The Puritan movement from the mid-sixteenth century to the early eighteenth century has been called the golden age of preaching.1 Through preaching and the publication of sermons, the Puritans sought to reform the church and the everyday lives of the people.2 Though they failed to reform the church, they succeeded in reforming everyday lives, ushering in, as Alexander F. Mitchell says, “a season of spiritual revival as deep and extensive as any that has since occurred in the history of the British Churches.”3
With few exceptions, Puritan ministers were great preachers who lovingly and passionately proclaimed the whole counsel of God set forth in Holy Scripture. No group of preachers in church history has matched their biblical, doctrinal, experiential, and practical preaching.4
The common people gladly heard Puritan preaching. Henry Smith (1560–1591), sometimes called the golden-tongued Chrysostom of the Puritans, was so popular as a preacher that, as Thomas Fuller writes, “persons of good quality brought their own pews with them, I mean their legs, to stand upon in the aisles.”5 No wonder the Puritan minister was called “the hero of sixteenth-century Puritanism.”6
Puritan preaching is transforming. Brian Hedges says that Puritan preachers “lift our gaze to the greatness and gladness of God. They open our eyes to the beauty and loveliness of Christ. They prick our consciences with the subtlety and sinfulness of sin. They ravish and delight the soul with the power and glory of grace. They plumb the depths of the soul with profound biblical, practical, and psychological insight. They sustain and strengthen the soul through suffering by expounding the doctrine of the sovereignty of God. They set our sights and focus our affections on eternal realities.”7
The Puritans set high standards for themselves as preachers. They believed they should preach the Bible from their own heart experience of it and apply what they preached to the particular needs of their hearers. John Owen (1616–1683) wrote that two principles regulated his ministry: “To impart those truths of whose power I hope I have had in some measure a real experience, and to press those duties which present occasions, temptations, and other circumstances, do render necessary to be attended unto in a peculiar manner.” Owen explained that, when preaching, one should keep in mind the big picture of God’s revealed truth: “the whole counsel of God concerning the salvation of the church by Jesus Christ is to be declared.” Yet, he said, preachers are to aim specifically at practical applications appropriate to their churches: “We are not to fight uncertainly, as men beating the air, nor shoot our arrows at random, without a certain scope and design. Knowledge of the flock whereof we are overseers, with a due consideration of their wants, their graces, their temptations, their light, their strength and weakness, are required herein.” This is a high calling, Owen said, which demands that the Word must be preached in the fear of the Lord, “with a deep sense of that great account which both they that preach and they that hear the word preached must shortly give before the judgment-seat of Christ,” and yet it is a gracious calling, which we may perform in “a comfortable expectation” of God’s blessing and success if we are faithful.8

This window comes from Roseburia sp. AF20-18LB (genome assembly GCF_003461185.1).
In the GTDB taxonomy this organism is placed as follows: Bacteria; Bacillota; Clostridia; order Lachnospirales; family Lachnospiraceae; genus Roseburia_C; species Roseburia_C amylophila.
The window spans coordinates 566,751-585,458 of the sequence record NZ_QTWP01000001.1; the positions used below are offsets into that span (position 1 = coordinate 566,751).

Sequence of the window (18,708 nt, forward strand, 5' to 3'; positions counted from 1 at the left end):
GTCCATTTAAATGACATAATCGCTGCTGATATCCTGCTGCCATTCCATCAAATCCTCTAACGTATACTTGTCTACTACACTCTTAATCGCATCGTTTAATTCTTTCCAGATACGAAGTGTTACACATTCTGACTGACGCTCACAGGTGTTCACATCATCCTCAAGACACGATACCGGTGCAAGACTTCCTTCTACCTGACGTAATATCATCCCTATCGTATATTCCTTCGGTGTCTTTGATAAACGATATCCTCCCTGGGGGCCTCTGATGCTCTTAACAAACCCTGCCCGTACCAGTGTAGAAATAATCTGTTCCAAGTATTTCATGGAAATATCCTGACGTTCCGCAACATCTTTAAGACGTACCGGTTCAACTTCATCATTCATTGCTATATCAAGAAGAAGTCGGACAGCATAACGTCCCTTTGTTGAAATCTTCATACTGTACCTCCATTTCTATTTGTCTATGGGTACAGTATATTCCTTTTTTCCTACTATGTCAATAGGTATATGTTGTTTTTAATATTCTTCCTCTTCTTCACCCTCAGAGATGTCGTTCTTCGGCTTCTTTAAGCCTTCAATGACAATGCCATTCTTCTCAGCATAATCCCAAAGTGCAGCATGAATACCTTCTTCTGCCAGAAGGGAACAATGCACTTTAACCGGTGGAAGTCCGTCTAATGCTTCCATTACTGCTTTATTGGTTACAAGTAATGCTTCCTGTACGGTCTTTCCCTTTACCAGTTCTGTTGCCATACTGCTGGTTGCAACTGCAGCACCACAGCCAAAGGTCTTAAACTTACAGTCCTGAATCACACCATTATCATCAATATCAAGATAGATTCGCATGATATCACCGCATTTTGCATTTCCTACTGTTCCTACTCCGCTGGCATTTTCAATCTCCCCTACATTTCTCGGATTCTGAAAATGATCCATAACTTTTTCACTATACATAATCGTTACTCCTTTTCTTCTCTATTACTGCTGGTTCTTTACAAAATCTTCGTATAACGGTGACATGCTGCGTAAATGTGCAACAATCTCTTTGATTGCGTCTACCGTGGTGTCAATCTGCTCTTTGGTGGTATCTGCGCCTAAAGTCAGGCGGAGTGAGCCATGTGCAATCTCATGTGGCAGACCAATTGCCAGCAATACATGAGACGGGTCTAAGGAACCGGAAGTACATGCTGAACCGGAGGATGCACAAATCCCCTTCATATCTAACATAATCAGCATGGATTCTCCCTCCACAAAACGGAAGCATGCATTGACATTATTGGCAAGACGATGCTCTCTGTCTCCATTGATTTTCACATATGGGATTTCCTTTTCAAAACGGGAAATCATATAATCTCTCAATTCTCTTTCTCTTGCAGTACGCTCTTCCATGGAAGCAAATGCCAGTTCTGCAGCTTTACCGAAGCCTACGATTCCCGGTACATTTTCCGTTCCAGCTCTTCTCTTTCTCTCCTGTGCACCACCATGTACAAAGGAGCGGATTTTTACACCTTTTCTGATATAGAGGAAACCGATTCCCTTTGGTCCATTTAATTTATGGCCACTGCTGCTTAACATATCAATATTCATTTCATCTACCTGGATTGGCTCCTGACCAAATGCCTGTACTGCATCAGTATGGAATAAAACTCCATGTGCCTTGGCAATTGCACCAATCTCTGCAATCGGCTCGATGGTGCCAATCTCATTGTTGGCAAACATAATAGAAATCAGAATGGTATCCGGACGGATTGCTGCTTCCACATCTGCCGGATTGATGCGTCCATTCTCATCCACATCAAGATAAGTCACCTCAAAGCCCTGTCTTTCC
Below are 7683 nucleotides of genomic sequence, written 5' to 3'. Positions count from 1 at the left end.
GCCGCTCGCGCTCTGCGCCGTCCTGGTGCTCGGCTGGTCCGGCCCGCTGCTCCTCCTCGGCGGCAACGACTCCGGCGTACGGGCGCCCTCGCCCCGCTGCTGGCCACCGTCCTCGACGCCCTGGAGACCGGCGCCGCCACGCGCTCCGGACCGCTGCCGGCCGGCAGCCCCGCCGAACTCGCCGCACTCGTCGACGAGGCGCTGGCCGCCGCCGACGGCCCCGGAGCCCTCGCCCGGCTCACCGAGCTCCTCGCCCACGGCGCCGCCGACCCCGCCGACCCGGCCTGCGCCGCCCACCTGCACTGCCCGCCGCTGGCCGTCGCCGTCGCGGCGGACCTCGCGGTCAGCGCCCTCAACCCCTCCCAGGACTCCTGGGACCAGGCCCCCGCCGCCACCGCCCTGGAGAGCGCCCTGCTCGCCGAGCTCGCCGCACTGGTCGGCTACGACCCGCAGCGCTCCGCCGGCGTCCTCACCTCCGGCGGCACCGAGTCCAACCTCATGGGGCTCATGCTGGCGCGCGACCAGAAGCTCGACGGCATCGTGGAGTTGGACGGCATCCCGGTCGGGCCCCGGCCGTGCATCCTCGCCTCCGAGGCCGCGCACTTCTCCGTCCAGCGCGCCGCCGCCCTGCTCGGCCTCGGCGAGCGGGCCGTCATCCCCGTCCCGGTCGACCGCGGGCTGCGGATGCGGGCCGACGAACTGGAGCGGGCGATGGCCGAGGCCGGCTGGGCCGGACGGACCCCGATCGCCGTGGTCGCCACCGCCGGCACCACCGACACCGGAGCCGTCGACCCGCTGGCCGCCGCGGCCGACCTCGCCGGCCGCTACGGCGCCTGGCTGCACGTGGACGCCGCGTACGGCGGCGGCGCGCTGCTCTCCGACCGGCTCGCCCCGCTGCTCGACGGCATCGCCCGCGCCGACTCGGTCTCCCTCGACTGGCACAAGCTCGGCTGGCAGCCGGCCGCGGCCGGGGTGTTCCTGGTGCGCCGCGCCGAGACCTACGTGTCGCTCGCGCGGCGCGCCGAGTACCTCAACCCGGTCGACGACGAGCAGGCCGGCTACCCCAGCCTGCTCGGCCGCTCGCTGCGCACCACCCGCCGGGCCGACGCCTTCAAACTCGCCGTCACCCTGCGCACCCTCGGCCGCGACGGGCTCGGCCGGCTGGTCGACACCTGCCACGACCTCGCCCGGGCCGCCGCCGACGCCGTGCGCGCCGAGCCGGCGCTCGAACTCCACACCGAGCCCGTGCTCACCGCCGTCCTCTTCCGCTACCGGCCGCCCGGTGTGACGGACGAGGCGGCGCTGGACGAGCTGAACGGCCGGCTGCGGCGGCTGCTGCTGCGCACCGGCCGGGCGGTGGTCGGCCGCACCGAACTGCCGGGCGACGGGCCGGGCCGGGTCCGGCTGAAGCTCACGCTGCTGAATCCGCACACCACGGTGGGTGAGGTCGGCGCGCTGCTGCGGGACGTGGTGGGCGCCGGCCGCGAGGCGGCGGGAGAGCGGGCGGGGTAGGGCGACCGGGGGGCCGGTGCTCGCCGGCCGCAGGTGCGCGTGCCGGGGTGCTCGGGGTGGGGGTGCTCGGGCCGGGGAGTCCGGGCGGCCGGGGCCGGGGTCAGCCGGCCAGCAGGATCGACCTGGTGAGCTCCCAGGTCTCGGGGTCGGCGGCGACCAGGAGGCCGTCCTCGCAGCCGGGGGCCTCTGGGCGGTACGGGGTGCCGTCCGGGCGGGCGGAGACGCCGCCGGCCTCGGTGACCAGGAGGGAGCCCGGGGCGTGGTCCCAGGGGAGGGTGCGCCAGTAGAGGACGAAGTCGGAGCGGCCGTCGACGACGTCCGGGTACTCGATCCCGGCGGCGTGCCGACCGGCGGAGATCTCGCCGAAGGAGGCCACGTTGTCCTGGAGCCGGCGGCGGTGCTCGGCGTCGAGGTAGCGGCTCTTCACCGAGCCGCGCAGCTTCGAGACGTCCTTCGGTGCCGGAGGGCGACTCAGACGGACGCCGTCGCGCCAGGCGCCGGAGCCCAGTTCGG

That is what we want: “a comfortable expectation” that our preaching, or the preaching of our pastors if we are not preachers ourselves, will be blessed by God and rewarded on judgment day. Paul expressed the aim of every true Christian preacher in 2 Corinthians 5:9 and 10, in which he said, “Wherefore we labour, that, whether present or absent, we may be accepted of him. For we must all appear before the judgment seat of Christ; that every one may receive the things done in his body, according to that he hath done, whether it be good or bad.”
What can we learn from the Puritans about the preaching that God blesses? My topic is a question: “How Should We Preach Like the Puritans Today?” Implicit in this question is also a resulting question: “How Should We Not Preach Like the Puritans Today?” As much as we admire the Puritans, we should not slavishly imitate them, but critically examine their approach to preaching in order to gather up the gold and leave the dross behind. Negatively speaking, the Puritans had a tendency to overload their sermons so that an avalanche of details buried the main thrust of the specific Scripture text. Positively speaking, the Puritans maintained principles of preaching and applying God’s Word to the mind, heart, and life, and every Christian preacher should adopt these principles as his own.
This article is the first of the four-part article series of the transcript of the Session 2 preached by Dr Joel R. Beeke in Online AIPC 2020 Conference held on Sep 15-17, 2020.
Please click here to see the video.
1 Tae-Hyeun Park, The Sacred Rhetoric of the Holy Spirit: A Study of Puritan Preaching in a Pneumatological Perspective (Apeldoorn: Theologische Unversiteit, 2005), 4. Several thoughts in this address are adapted from my chapters 41 and 42 in Joel R. Beeke and Mark Jones, A Puritan Theology (Grand Rapids: Reformation Heritage Books, 2012).